The biggest trend in technology in the past decade might just be selfies. Encouraged by services like Instagram and Snapchat, and glamorized by celebrities, almost everyone has at least one. The problem is often that the angle of a camera held by the photographer prevents great framing. It's even worse when there is a group. In fact, even on our team we only have a couple of people who can get a good group selfie. For the rest of us, we now have the SELFLY drone.
This tiny multicopter is actually designed to be part of a phone case, meaning that it is always with you. That means that the drone is always with you when you're ready to take the perfect selfie or record the perfect video. How does the drone help with that, you might ask. Well, the answer is actually quite simple. Using your phone, you can control the drone like a standard multicopter, allowing you to aim the camera and frame your photo or video exactly as you want.
None of that makes the device a drone, however. The drone capabilities come when you use the copter's ability to lock onto a target. Once the SELFLY is in the air, it has the ability to choose a person and follow them as they move around. This is a perfect feature for filming a video without a camera person. You can lock the camera onto yourself and move around, having the camera act as your camera person.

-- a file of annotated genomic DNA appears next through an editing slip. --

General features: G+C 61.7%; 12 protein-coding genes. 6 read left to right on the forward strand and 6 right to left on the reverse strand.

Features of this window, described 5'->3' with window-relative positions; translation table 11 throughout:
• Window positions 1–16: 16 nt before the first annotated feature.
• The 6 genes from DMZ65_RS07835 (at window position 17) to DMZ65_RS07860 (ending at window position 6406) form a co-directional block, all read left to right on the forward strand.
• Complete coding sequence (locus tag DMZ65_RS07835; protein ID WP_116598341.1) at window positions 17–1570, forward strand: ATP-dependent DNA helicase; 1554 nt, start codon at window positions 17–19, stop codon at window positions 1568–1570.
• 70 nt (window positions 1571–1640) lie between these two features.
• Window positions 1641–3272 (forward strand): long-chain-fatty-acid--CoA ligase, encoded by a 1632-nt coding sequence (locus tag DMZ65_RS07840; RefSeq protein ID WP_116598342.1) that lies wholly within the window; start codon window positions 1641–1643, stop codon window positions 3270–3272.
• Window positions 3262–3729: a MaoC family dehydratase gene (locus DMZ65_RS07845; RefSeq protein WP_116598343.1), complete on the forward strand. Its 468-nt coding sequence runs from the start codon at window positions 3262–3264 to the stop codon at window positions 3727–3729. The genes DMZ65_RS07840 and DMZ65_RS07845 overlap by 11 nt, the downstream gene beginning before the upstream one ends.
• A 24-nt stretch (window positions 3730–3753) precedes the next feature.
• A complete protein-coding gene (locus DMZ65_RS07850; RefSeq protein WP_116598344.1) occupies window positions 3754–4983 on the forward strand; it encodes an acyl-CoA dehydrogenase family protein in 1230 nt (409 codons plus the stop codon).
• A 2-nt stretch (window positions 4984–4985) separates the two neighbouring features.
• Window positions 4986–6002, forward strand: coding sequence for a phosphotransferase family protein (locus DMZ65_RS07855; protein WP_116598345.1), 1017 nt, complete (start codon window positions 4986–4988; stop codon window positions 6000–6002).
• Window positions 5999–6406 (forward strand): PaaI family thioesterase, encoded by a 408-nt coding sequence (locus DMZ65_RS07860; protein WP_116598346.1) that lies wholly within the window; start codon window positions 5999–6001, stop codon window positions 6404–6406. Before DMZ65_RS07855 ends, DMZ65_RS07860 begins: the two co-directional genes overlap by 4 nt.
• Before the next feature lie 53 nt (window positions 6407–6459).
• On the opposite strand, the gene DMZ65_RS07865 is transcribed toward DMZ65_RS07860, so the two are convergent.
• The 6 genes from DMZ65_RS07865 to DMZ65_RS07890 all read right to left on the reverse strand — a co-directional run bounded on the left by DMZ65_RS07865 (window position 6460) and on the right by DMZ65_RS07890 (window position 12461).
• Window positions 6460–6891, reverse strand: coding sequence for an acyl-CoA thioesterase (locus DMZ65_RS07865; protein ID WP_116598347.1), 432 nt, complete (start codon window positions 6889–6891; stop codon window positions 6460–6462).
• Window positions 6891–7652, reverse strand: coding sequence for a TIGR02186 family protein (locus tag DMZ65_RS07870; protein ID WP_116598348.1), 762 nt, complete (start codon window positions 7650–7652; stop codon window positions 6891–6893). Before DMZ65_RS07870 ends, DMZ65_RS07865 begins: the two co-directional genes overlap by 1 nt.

One of the best features, and certainly one of the things that set it apart from other drones, is the ability to use gestures. Rather than having to carry your phone to take a photo, you can actually trigger the shutter with a hand movement. That will keep your photos clear of the clutter of your phone.
The SELFLY drone is available now for $99.
Daniele is a student at Florida Polytechnic University who is studying Computer Science with a concentration in Cyber Security. In High School, she was introduced to the science and technology world through the Foundation for Inspiration and Recognition of Science and Technology (FIRST), a robotics foundation where students of varying ages can compete through tasks that their robots perform. With help from mentors she met through FIRST, she became interested in programming and developing. Today, Daniele is a special events host for F5 Live: Refreshing Technology and PLuGHiTz Live Special Events and a co-host for both The New Product Launchpad and FIRST Looks.
Scott is a developer who has worked on projects of varying sizes, including all of the PLUGHITZ Corporation properties. He is also known in the gaming world for his time supporting the rhythm game community, through DDRLover and hosting tournaments throughout the Tampa Bay Area. Currently, when he is not working on software projects or hosting F5 Live: Refreshing Technology, Scott can often be found returning to his high school days working with the Foundation for Inspiration and Recognition of Science and Technology (FIRST), mentoring teams and helping with ROBOTICON Tampa Bay. He has also helped found a student software learning group, the ASCII Warriors, currently housed at AMRoC Fab Lab.